Without commercial activities, nobody would get the chance to enjoy our unique outdoor spaces says Al Morrison.

The Department of Conservation's decision this summer to allow a discreetly placed stall selling sandwiches and hiring out snorkels at Cathedral Cove on the Coromandel has attracted strong debate.

Our critics claim it is "opening the floodgates to hawkers on the beach" and setting the stage for "icecream stalls in paradise".

In fact, the stall is simply part of a long-standing and important relationship between conservation and commerce. It recognises that conservation and business can, and do, co-exist. Conservation is good for the economy and DoC is focused on activity that is good for both.

Cathedral Cove is an example of how we go about ensuring that business and conservation can support each other. The operator has a short-term permit to erect a small tent set back from the sand in a popular recreation reserve. He is offering sandwiches, cold drinks, sunblock and snorkelling gear (note: no icecreams) to some of the 120,000 people who visit the cove each year.

One of the conditions of the permit is that he cleans up the rubbish others leave on the beach each day. Feedback is being gathered from both locals and visitors, and the permit will be reviewed at the end of the summer.

The future of the permit will depend on that review, but far from "opening the floodgates", Cathedral Cove is simply the latest example of a long-established system for allowing appropriate commercial activity on public conservation land.

There are currently over four and a half thousand concessions involving such commercial activities across the country. These range from ski tours to stock grazing, from bungy jumping to beekeeping, from commercial filming to co-ordinating multi-sport events.

A large number involve the tourism and recreation industries, providing many of the outdoor activities and facilities that encourage both New Zealanders and overseas visitors to get out and enjoy the places that make this country so special.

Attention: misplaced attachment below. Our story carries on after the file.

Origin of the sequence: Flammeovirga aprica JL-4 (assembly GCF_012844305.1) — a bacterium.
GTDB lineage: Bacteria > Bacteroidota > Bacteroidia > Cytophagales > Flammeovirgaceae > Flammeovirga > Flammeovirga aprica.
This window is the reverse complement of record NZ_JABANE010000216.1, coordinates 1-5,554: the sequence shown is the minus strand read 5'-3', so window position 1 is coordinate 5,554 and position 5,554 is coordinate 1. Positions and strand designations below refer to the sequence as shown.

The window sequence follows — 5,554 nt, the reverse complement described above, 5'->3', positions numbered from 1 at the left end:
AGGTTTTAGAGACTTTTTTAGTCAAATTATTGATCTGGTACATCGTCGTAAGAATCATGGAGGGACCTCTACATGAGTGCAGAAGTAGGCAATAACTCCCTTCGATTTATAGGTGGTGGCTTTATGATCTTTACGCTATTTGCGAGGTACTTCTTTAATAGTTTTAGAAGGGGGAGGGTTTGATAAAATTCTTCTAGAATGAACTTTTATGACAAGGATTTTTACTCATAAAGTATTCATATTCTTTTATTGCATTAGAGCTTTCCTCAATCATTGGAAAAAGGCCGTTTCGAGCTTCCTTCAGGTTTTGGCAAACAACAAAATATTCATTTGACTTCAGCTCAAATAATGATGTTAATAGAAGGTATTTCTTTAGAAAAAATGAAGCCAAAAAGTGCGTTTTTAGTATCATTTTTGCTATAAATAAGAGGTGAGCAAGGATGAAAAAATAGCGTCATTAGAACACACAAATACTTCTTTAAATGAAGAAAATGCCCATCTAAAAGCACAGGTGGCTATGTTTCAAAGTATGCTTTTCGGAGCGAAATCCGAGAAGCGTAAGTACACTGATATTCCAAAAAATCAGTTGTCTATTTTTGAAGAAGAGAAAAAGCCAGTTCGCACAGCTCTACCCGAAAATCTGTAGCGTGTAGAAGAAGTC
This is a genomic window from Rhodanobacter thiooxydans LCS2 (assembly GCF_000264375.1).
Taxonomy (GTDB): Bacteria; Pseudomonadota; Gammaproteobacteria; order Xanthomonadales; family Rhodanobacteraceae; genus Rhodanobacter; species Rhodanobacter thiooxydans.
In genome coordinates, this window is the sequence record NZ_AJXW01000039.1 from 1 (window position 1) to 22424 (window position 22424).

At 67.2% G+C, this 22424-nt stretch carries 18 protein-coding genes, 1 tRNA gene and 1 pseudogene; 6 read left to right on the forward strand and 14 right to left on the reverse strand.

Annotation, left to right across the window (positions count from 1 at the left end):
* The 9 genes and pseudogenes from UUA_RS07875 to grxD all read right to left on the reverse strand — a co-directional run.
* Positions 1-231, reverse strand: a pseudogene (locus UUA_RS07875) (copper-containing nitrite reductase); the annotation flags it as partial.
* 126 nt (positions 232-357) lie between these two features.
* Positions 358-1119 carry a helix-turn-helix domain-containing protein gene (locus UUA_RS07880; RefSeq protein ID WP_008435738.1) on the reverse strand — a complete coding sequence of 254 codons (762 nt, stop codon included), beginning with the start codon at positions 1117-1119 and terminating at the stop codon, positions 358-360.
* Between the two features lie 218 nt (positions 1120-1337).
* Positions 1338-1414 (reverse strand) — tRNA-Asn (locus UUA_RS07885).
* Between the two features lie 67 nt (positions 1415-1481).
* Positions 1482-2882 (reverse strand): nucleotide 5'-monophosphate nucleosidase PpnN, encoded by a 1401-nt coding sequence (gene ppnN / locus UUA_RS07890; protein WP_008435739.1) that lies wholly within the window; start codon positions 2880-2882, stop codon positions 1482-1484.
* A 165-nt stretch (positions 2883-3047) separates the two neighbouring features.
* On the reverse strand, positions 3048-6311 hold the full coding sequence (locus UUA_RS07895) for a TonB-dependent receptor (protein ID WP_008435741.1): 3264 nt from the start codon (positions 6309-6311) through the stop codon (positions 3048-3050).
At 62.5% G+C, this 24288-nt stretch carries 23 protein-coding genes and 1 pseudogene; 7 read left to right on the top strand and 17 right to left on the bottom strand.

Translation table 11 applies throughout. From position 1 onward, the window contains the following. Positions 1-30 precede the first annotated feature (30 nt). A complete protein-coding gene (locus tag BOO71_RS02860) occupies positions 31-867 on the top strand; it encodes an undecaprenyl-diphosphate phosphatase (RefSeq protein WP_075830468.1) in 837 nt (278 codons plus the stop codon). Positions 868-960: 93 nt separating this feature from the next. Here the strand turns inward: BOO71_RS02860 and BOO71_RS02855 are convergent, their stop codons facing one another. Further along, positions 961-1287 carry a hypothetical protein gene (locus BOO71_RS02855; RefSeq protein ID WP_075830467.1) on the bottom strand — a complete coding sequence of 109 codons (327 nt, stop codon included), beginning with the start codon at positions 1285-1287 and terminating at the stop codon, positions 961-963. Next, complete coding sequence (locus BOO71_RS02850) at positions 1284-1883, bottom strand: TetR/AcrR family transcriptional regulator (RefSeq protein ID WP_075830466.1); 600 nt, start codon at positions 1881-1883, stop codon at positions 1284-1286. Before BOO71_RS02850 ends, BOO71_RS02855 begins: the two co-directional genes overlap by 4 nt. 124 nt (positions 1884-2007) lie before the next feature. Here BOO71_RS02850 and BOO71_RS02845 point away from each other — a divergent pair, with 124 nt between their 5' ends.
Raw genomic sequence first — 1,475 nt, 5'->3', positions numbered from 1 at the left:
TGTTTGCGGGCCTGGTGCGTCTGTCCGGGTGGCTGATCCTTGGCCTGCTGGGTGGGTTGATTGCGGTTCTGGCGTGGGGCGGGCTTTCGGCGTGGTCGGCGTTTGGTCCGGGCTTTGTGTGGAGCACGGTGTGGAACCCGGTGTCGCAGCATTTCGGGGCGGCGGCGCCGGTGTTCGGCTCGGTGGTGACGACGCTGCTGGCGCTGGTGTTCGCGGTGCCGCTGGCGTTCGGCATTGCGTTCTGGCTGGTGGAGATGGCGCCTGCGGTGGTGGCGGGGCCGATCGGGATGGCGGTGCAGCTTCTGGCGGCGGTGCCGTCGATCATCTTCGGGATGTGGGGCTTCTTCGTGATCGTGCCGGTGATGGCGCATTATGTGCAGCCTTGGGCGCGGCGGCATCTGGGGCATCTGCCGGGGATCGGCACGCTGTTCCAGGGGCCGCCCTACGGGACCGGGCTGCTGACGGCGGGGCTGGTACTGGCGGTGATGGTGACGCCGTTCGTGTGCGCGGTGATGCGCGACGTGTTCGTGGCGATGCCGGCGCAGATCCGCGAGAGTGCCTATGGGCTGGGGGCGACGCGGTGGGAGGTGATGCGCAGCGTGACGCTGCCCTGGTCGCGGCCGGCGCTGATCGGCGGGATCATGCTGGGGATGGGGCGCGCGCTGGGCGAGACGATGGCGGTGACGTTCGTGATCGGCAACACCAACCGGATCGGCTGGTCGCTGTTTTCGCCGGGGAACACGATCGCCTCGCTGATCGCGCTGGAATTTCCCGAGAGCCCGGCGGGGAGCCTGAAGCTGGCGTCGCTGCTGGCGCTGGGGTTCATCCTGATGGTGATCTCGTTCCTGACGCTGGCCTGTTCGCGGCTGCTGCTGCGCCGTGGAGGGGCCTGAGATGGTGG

Some are extremely well known - next month's Coast to Coast endurance race across the Southern Alps, the Ruapehu skifields in the middle of Tongariro National Park and whale watching off the Kaikoura Coast.

Other concessions involve small eco-tours in the Catlins, river rafting on the West Coast and kauri walks in Northland forests. The list is as varied as the industry is resourceful.

Far from putting the environment at risk, such commercial activity on public conservation land strengthens the protection of conservation values in practical ways. By enabling responsible local businesses to flourish we encourage more people to experience our unique public spaces. And that makes conservation more relevant and increases the value that people see in it.

Large or small, all concessions are carefully vetted through regular reviews and public consultation. The environmental impact is a primary concern. But the department also assesses how appropriate activities are, the safety standards involved, how it impacts on other users, and the local community's view.

Many ideas never see the light of day because they would clearly harm rather than enhance the places which New Zealanders value so highly. But, where appropriate, DoC aims to enable commercial operators to provide the services and facilities that will encourage maximum benefit from the public's conservation dollar.

Those benefits flow from three key areas.

By encouraging New Zealanders and visitors to get out and enjoy our special public spaces, DoC plays a crucial part in supporting our $20 billion tourism industry. Many profitable businesses contributing to economic growth for New Zealand rely on the conservation infrastructure DoC manages.

The $14 million raised last year through concession fees paid by commercial operators also plays a valuable role in making the taxpayers investment in conservation go that much further.

And perhaps most importantly, people truly value what they see and experience for themselves. If we want taxpayers to continue to invest in maintaining the special spaces we have, they need to be able to access and enjoy those places themselves.

This means enabling appropriate facilities to make those experiences as memorable and accessible as they can be. Conservation is not about shutting the gate and throwing away the key - it is about getting people, including business, engaged with the natural environment that is so critical to their prosperity.

Enabling people to enjoy a cool drink and a snorkelling trip at Cathedral Cove - at the same time as the beach gets cleaned - is just another small way of doing that.

* Al Morrison is Director-General of the Department of Conservation.